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BUSINESS
March 25, 1998 | GREG MILLER and SALLIE HOFMEISTER, TIMES STAFF WRITERS
Three giants from the cable television, computer software and banking industries agreed Tuesday to band together in developing a new service that will enable consumers to do their banking through their television sets. The deal, the first of many expected to emerge as companies scramble to take advantage of the convergence of computers and televisions, was struck early Tuesday morning by cable powerhouse Tele-Communications Inc., BankAmerica Corp. and software leader Intuit Corp.
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BUSINESS
June 10, 2005 | From Reuters
U.S. regulators Thursday took action to accelerate the transition to digital television by moving up the date by which all new mid-sized TV sets must be able to view the high-quality signals. The Federal Communications Commission unanimously voted to move up by four months, to March 1, 2006, a deadline requiring digital reception by all television sets sold in the United States with 25-inch to 35-inch screens. The Consumer Electronics Assn. had asked for the new deadline.
ENTERTAINMENT
June 29, 1993 | MONICA YANT, TIMES STAFF WRITER
Starting this week, purchasers of new TV sets will have another technological feature available to them: Reading television will be as easy as a flip of the switch. A federal law that takes effect Thursday requires television manufacturers to equip all new sets 13 inches or larger with built-in capability to display captions, or subtitles, if the viewer wants them.
NEWS
April 18, 1987 | DONNA K.H. WALTERS, Times Staff Writer
Most American consumers will hardly notice the tariffs on Japanese imports imposed Friday. Although the tariffs could double the prices of the goods, which include color television sets, power hand tools and small computers, it is likely that the Japanese manufacturers will simply stop shipments here while the sanctions are in effect.
ENTERTAINMENT
March 4, 2013 | By Daniel Miller
Walt Disney Studios has agreed to a content license agreement with Sensio Technologies Inc. for the distribution of 3-D films via a new video-on-demand television service, the companies announced Monday. Sensio's on-demand rental service, called 3DGo, is to go live this month, though initially it will be limited to 22 Vizio television models that have both 3-D and Internet capabilities. Disney titles that will be available on 3DGo include the animated films "Brave" and "Frankenweenie.
NEWS
June 11, 1987 | DONNA K. H. WALTERS, Times Staff Writer
It was a curious thing when President Reagan decided on Monday to lift $51 million in punitive tariffs on Japanese imports of 20-inch color television sets. Among all the varied responses to the announcement, there was not one sigh of relief.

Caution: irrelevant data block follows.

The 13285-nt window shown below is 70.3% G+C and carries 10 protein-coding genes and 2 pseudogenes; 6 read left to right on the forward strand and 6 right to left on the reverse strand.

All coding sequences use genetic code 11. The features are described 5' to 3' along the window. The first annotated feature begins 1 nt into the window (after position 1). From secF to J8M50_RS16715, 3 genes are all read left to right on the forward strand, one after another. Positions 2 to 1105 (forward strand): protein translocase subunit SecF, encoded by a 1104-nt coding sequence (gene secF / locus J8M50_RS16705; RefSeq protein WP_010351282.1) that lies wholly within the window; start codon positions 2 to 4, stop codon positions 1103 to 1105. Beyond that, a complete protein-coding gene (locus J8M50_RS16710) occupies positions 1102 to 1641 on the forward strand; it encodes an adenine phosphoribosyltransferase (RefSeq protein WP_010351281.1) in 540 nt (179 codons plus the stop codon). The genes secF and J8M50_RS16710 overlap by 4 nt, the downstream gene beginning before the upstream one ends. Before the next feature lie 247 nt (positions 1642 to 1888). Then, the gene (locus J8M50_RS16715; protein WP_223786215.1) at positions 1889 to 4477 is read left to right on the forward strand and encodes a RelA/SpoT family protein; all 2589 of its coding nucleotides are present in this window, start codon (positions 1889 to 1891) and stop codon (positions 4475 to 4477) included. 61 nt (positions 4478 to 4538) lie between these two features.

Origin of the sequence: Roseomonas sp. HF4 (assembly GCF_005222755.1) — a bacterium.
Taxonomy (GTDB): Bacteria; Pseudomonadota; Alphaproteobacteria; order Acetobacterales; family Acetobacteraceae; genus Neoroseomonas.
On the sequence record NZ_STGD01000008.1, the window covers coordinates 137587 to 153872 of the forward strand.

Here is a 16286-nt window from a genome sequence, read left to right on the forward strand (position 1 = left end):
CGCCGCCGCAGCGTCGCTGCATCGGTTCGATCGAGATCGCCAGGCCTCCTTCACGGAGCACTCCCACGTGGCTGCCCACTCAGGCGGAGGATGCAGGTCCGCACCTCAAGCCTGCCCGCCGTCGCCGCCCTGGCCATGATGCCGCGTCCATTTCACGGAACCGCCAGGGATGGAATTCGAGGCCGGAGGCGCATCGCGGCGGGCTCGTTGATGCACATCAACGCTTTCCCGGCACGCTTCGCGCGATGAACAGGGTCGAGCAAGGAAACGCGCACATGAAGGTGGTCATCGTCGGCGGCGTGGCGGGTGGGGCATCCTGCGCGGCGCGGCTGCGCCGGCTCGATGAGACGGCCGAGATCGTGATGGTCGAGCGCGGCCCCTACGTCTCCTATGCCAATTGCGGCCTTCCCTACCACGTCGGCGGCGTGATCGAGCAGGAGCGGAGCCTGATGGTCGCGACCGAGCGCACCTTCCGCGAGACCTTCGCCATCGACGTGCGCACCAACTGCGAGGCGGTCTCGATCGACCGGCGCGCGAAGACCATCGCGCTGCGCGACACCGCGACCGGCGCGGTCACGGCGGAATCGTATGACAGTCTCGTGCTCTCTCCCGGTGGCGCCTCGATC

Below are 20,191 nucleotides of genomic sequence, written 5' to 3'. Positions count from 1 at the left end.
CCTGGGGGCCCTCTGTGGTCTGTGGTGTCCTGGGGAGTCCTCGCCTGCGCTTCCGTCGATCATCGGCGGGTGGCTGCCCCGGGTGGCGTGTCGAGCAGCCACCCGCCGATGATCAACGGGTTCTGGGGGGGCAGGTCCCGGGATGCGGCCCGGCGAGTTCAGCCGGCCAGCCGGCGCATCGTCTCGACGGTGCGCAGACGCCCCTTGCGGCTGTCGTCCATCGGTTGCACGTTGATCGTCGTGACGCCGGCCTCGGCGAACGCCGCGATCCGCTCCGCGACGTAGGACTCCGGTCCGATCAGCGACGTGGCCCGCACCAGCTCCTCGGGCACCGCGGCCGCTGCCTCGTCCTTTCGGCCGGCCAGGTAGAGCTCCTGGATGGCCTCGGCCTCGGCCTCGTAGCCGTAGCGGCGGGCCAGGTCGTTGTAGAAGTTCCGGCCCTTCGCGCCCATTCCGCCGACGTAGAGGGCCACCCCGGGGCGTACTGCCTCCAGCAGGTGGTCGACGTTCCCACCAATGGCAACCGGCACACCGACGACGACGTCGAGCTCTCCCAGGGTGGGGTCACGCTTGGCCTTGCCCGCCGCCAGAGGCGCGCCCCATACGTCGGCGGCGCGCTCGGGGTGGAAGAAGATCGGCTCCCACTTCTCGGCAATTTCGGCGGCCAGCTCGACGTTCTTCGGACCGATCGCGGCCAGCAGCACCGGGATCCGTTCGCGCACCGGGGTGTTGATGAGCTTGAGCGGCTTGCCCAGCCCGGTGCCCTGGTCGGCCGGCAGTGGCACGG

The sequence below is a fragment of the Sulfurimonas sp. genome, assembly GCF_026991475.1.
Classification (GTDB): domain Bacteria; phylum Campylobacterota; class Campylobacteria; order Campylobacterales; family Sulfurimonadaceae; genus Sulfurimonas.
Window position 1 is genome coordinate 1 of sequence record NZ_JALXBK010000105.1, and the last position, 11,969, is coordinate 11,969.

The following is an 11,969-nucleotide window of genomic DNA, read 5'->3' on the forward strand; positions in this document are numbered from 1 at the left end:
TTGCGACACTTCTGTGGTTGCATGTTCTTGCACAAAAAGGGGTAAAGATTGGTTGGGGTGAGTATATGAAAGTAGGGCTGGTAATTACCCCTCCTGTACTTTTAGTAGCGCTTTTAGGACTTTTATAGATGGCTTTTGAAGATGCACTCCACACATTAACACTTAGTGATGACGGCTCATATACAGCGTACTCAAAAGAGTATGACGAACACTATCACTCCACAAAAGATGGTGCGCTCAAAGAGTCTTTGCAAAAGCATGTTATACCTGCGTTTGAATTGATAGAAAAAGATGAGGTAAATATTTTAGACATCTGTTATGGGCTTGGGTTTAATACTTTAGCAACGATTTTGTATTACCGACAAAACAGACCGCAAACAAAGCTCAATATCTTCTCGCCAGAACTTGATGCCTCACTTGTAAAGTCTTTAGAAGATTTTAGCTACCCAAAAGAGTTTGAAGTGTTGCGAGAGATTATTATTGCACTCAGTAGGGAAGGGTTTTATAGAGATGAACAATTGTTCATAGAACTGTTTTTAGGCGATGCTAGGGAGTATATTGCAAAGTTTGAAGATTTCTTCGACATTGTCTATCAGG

BUSINESS
March 1, 1989 | DENISE GELLENE, Times Staff Writer
Zenith, the only U.S. maker of television sets, and AT&T said Tuesday that they have teamed up to develop a high-definition television system. Addressing concerns that foreign competitors are winning the race to develop HDTV equipment, Zenith Chairman Jerry Pearlman predicted that the partnership would yield "winning American technology" that will "allow the U.S. to leapfrog the Japanese and Europeans."
ENTERTAINMENT
May 28, 1990 | SHAWN POGATCHNIK, TIMES STAFF WRITER
Legislation that would make closed-captioning technology a required part of most new televisions sold in America is winning support in and out of Congress. That's good news for the estimated 24 million deaf or hearing-impaired U.S. citizens, who now must rely on costly closed-caption decoding devices or, as is more common, view their favorite programs hearing only muted mumbles or nothing at all.
NEWS
January 29, 1988 | SCOTT KRAFT, Times Staff Writer
In the remotest corners of this jungle-covered nation, antennas sprout from wooden shacks. A pulse of electricity comes from small generators, traveling over lines slung between tree limbs slashed from the forest. Inside those homes is the warm glow of the 20th Century: television. Nearly 400 miles northwest of here, in a seaside palace in the capital, Libreville, President Omar Bongo likes to watch a bit of television, too--when the television cameras are not watching him.
CALIFORNIA | LOCAL
April 4, 1992 | GEORGE RAMOS, TIMES STAFF WRITER
As Los Angeles Police Officer Theodore J. Briseno testified Friday that Rodney G. King was needlessly clubbed by two fellow officers, South-Central Los Angeles viewers clustered around TV sets in senior citizen centers, liquor stores and barbershops to watch and, in most cases, render their own verdict. "I don't believe him," Helen Lee said while on a break from cutting hair at a barbershop near Avalon and Manchester boulevards. The regulars at the Theresa Lindsay Senior Center were more blunt.
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